Learn to Write by Reading: Character Arc

WriteOwls logo 150 blackSuccessful writers say it all the time: To be a good writer, you need to be a good reader. So we challenge you to read more and to read outside of your comfort zone.

Good novels aren’t just about what happens (plot). They’re about how people respond to what’s happening, and how their beliefs change over the course of a story (character arc). In this month’s challenge, we invite you to read books where the authors did a wonderful job of shifting the character’s worldview over the course of the story. Here are some of our book recommendations. Pay particular attention to the growth of the characters over the course of the story.

Alicia: The Lunar Chronicles by Marissa Meyer
Laura: Fried Green Tomatoes at the Whistle Stop Cafe by Fannie Flagg
Megan: Crooked Kingdom by Leigh Bardugo
Naomi: The Red Pencil by Andrea Davis Pinkney
Stacey: Small Gods by Terry Pratchett


Pixie dust vs. Unbelief . . .

Alicia Finney

Alicia Finney

In the world, seeing is believing, but, in my faith, believing is seeing.  You come to a place where you say, Yes, I will put my heart here.  Then a new reality, new truths are seen from this new vantage point.  Like trying to see the lay of the land, then climbing a mountain and marveling as it all comes into view.  Very much a journey.

I don’t share this that you should join my church – though, you’re welcome – but that you might consider your writer’s journey much the same.  From the view of a person of faith.  Your faith.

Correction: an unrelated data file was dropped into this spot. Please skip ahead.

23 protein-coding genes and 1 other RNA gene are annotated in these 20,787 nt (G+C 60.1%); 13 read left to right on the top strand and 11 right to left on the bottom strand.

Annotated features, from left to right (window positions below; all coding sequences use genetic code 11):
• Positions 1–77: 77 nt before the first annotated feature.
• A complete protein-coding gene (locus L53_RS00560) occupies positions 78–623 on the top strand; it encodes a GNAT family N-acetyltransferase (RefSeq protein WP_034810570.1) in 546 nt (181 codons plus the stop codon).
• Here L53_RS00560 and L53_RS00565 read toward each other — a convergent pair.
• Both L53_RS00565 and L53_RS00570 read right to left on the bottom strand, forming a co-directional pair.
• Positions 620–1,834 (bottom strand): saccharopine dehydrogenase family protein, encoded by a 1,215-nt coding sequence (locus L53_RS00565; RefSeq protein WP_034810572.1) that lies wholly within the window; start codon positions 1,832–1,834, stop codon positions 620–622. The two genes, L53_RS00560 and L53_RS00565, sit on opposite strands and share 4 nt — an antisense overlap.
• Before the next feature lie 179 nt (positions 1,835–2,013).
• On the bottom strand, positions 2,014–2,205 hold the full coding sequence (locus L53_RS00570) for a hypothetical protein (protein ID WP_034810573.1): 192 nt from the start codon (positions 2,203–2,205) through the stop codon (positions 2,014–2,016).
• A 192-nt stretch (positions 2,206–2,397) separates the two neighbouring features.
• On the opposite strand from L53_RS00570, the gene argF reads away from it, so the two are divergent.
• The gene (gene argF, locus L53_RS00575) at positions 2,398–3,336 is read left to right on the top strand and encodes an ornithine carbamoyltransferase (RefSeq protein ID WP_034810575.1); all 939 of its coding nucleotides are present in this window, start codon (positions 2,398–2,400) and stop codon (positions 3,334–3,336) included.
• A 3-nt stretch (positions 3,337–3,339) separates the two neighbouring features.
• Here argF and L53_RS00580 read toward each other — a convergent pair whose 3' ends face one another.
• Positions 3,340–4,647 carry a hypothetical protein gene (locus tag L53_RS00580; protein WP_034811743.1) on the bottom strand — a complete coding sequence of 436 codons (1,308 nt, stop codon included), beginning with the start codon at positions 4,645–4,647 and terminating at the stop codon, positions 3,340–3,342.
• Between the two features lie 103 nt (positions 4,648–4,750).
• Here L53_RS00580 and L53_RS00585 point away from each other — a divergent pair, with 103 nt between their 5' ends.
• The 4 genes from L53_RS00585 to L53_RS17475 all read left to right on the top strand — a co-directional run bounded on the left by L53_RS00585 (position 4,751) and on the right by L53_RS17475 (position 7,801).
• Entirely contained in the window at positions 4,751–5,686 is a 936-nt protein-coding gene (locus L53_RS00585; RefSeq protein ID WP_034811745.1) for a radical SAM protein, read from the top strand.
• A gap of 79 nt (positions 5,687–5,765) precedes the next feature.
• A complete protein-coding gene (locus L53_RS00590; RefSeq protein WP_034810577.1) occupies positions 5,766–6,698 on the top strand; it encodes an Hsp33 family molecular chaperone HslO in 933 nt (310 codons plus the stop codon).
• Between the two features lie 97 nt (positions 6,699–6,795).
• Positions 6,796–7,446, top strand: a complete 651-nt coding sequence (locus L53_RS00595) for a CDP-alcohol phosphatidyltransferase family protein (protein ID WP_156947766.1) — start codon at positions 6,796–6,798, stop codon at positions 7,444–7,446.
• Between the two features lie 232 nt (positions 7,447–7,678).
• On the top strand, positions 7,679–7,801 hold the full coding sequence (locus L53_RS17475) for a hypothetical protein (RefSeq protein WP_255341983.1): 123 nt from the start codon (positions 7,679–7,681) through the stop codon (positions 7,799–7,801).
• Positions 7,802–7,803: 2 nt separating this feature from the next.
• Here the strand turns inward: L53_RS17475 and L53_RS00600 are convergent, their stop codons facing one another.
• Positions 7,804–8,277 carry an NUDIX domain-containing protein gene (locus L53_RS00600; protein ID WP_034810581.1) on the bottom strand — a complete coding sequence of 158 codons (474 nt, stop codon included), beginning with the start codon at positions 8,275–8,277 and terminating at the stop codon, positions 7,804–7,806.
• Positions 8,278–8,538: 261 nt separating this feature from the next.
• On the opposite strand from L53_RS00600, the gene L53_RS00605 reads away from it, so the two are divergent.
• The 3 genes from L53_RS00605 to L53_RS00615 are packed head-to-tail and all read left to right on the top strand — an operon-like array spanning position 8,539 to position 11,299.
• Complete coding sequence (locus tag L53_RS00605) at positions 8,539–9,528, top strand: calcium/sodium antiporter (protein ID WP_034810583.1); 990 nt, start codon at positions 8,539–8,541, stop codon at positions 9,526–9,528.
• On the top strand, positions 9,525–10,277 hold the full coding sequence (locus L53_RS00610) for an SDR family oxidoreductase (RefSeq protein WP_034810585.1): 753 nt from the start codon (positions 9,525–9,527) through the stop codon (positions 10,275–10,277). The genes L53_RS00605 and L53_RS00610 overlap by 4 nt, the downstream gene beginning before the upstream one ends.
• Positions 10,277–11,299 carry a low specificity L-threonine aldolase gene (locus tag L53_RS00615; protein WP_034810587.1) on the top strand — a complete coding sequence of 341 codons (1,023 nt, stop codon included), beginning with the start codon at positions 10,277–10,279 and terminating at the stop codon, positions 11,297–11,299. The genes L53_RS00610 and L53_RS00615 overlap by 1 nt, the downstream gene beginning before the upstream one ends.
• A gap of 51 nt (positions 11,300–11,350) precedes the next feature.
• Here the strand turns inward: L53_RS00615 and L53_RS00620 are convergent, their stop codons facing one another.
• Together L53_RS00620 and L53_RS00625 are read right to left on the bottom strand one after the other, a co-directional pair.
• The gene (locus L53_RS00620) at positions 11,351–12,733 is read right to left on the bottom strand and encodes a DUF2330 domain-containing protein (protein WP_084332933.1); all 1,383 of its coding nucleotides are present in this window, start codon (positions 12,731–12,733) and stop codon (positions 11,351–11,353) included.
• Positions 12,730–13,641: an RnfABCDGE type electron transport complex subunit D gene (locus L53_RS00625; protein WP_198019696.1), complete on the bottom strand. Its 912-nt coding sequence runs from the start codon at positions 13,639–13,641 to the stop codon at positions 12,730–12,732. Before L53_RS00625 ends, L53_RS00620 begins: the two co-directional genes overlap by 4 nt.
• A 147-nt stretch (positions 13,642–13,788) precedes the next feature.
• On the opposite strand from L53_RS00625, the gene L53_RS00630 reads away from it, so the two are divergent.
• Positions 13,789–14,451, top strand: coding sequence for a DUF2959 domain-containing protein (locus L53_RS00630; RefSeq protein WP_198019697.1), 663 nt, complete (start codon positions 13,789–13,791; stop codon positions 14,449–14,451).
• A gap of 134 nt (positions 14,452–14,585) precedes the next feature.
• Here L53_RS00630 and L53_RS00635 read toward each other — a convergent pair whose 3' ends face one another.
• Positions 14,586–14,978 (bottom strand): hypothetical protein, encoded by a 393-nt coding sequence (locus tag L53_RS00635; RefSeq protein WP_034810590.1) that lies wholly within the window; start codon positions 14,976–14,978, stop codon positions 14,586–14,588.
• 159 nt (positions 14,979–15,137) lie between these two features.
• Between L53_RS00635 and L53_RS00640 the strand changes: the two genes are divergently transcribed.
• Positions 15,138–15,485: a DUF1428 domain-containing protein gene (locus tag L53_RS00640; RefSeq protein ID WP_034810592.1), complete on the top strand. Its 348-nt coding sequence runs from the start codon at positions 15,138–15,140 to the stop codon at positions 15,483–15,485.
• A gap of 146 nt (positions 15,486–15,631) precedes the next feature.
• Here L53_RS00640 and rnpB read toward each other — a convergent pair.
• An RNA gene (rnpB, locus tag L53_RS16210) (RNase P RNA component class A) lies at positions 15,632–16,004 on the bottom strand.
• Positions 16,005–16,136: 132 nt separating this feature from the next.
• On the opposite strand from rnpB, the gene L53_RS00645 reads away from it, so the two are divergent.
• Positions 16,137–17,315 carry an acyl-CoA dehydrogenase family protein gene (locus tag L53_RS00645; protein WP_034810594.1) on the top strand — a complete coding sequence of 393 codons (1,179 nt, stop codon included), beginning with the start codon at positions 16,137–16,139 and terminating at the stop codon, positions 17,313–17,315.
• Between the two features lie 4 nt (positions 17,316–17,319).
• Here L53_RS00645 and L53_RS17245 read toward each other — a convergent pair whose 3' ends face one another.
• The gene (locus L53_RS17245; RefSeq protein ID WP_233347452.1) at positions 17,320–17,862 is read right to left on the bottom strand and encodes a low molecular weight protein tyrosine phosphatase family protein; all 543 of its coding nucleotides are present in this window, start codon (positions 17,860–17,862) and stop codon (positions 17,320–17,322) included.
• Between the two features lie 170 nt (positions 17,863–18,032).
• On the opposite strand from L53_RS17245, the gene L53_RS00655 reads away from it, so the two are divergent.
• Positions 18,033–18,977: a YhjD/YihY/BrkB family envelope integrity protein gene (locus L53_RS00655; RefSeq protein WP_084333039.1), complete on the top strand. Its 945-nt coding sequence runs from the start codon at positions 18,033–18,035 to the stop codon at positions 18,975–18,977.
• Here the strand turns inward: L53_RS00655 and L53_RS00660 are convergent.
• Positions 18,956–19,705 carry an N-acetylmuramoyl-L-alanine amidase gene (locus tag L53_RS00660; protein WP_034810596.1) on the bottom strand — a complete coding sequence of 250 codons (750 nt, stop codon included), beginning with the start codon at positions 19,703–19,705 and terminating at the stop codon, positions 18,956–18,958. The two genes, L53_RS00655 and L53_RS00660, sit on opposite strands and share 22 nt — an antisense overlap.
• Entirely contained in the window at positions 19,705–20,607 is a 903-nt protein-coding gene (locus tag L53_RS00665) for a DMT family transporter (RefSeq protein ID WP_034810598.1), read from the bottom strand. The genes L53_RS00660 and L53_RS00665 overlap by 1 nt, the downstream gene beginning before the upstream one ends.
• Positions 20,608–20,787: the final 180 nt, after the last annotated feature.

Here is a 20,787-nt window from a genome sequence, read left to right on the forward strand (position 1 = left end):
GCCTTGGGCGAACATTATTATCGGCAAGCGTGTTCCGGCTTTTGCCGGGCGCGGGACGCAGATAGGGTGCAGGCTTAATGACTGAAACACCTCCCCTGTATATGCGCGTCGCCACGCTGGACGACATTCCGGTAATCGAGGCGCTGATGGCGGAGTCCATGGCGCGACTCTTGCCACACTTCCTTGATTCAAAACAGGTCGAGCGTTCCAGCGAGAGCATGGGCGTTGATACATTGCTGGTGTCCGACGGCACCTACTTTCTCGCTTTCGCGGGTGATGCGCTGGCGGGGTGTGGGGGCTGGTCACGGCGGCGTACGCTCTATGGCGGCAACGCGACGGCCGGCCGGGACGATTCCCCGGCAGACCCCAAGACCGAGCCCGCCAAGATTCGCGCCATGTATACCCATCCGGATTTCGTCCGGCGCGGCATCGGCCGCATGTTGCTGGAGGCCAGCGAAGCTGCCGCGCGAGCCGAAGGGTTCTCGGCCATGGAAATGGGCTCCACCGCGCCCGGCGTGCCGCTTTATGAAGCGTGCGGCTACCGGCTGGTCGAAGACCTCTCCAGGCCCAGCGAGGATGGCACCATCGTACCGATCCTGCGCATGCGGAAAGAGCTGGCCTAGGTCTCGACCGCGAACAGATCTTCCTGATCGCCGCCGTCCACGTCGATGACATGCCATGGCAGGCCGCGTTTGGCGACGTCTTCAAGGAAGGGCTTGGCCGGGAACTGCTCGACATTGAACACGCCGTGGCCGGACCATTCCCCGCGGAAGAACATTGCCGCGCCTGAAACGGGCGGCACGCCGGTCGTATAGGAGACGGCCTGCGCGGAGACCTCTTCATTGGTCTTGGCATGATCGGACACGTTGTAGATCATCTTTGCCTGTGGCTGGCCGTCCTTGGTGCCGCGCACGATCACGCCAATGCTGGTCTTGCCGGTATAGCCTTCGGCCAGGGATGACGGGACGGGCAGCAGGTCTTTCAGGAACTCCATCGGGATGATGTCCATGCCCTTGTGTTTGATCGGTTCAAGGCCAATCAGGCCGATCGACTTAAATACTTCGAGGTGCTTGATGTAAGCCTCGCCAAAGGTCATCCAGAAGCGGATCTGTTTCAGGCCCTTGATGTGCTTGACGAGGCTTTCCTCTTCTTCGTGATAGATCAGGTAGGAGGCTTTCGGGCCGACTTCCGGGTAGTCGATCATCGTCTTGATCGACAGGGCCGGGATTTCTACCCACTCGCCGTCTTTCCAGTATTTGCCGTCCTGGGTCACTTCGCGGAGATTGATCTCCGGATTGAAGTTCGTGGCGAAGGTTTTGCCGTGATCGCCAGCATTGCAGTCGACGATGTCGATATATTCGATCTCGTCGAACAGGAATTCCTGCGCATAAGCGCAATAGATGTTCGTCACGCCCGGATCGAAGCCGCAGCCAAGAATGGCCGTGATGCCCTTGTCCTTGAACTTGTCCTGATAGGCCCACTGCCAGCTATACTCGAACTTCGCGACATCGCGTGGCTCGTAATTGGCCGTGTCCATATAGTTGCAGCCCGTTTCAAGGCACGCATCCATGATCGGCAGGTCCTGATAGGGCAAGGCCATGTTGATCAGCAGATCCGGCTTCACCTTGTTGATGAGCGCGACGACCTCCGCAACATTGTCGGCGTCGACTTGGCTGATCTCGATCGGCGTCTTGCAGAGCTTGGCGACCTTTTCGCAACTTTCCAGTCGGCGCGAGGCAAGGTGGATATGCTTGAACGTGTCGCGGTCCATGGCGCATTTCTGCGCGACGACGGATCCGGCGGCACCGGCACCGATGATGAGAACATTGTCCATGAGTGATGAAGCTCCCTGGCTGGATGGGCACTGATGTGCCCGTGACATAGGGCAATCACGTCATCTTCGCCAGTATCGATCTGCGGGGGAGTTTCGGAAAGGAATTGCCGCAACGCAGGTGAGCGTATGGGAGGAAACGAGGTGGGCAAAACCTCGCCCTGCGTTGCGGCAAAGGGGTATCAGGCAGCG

You see your writing, your dreams.  They are a seed within you, one that looks nothing like the end product quite frankly.  But it is yours, and you say, Yes, I will put my heart here.  And you work, and you sacrifice, and you believe.  And, slowly, that seed begins to grow.  For the longest time, only you will be able to see the shifts and changes, the little sprouts peeking from the shell.  Yet, you are encouraged.  This seed may yet bear fruit.   Continue reading

Bang-up First Pages: Three W’s and a Plus

Stacey Kite

Stacey Kite

I’ve been attending writing conferences for a while now, and I keep thinking that, at some point, the sessions will start sounding like re-runs, but they haven’t. My favorite part of this year’s MidSouth SCBWI conference, after my two friends winning manuscript awards, of course (Yay! Way to go!), was the first pages session.

For those of you not familiar with a first pages session, people drop an anonymous copy of their manuscript’s first page (i.e. the first 200 words) in the designated box the morning of the conference. (There’s a different box for each category: picture books, middle grade and young adult.) Continue reading

Practical Prompt 10/5/16: Mysterious Past, Part 3

WriteOwls logo 150 blackFor our September “Learn to Write by Reading” challenge, we invited you to examine books that had characters with mysterious backstories. Now, apply what you learned to your own manuscript.

When a character has a mysterious past, the author often withholds the most traumatic or key parts of that backstory until well into the book, sometimes not revealing the heart of the mystery until the climax of the story.  In the book you’re reading, when does the author give you the truth about the character’s past, and how did he or she do it?  Was it given as a memory or flashback triggered by current events? A confession, perhaps, internal or otherwise? Examine how the author segued into and out of present events to give you the reveal about the past. How much writing space did the big reveal take?

Now using what you’ve learned, decide the best place in your story for your character’s big reveal and the best method for that reveal.

Writing Communities: The Power of More Than One

Naomi Hawkins-Rowe

Naomi Hawkins-Rowe

There was an insane amount of information to digest from the SCBWI Midsouth conference (#SCBWIMIDSOUTH16). A lot. I learned a plethora about picture book characters, and advice on writing about historical events. I finally think I have a grasp of what a high concept novel is.  All of this info was great, helpful, inspiring. But more on all of that later, because I’m still processing all that I learned and I feel a little overwhelmed by it. Continue reading